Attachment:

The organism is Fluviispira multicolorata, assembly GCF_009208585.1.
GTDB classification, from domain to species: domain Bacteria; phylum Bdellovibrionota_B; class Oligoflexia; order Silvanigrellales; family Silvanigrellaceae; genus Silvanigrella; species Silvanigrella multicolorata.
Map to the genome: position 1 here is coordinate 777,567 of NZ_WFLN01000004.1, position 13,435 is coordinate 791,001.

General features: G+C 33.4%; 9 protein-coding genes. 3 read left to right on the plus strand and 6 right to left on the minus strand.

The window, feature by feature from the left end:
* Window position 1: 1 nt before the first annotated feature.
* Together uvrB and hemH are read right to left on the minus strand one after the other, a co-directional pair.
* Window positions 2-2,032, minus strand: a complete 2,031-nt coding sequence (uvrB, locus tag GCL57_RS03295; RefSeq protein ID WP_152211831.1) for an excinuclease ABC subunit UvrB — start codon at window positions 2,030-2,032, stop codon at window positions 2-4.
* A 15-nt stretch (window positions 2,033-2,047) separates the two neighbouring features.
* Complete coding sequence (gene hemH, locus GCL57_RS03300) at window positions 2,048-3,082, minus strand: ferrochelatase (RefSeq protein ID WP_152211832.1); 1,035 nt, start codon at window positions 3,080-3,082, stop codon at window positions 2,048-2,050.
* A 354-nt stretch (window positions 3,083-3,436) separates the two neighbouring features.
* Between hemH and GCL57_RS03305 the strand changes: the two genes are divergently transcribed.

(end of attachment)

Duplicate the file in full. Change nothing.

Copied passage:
The organism is Fluviispira multicolorata, assembly GCF_009208585.1.
GTDB classification, from domain to species: domain Bacteria; phylum Bdellovibrionota_B; class Oligoflexia; order Silvanigrellales; family Silvanigrellaceae; genus Silvanigrella; species Silvanigrella multicolorata.
Map to the genome: position 1 here is coordinate 777,567 of NZ_WFLN01000004.1, position 13,435 is coordinate 791,001.

General features: G+C 33.4%; 9 protein-coding genes. 3 read left to right on the plus strand and 6 right to left on the minus strand.

The window, feature by feature from the left end:
* Window position 1: 1 nt before the first annotated feature.
* Together uvrB and hemH are read right to left on the minus strand one after the other, a co-directional pair.
* Window positions 2-2,032, minus strand: a complete 2,031-nt coding sequence (uvrB, locus tag GCL57_RS03295; RefSeq protein ID WP_152211831.1) for an excinuclease ABC subunit UvrB — start codon at window positions 2,030-2,032, stop codon at window positions 2-4.
* A 15-nt stretch (window positions 2,033-2,047) separates the two neighbouring features.
* Complete coding sequence (gene hemH, locus GCL57_RS03300) at window positions 2,048-3,082, minus strand: ferrochelatase (RefSeq protein ID WP_152211832.1); 1,035 nt, start codon at window positions 3,080-3,082, stop codon at window positions 2,048-2,050.
* A 354-nt stretch (window positions 3,083-3,436) separates the two neighbouring features.
* Between hemH and GCL57_RS03305 the strand changes: the two genes are divergently transcribed.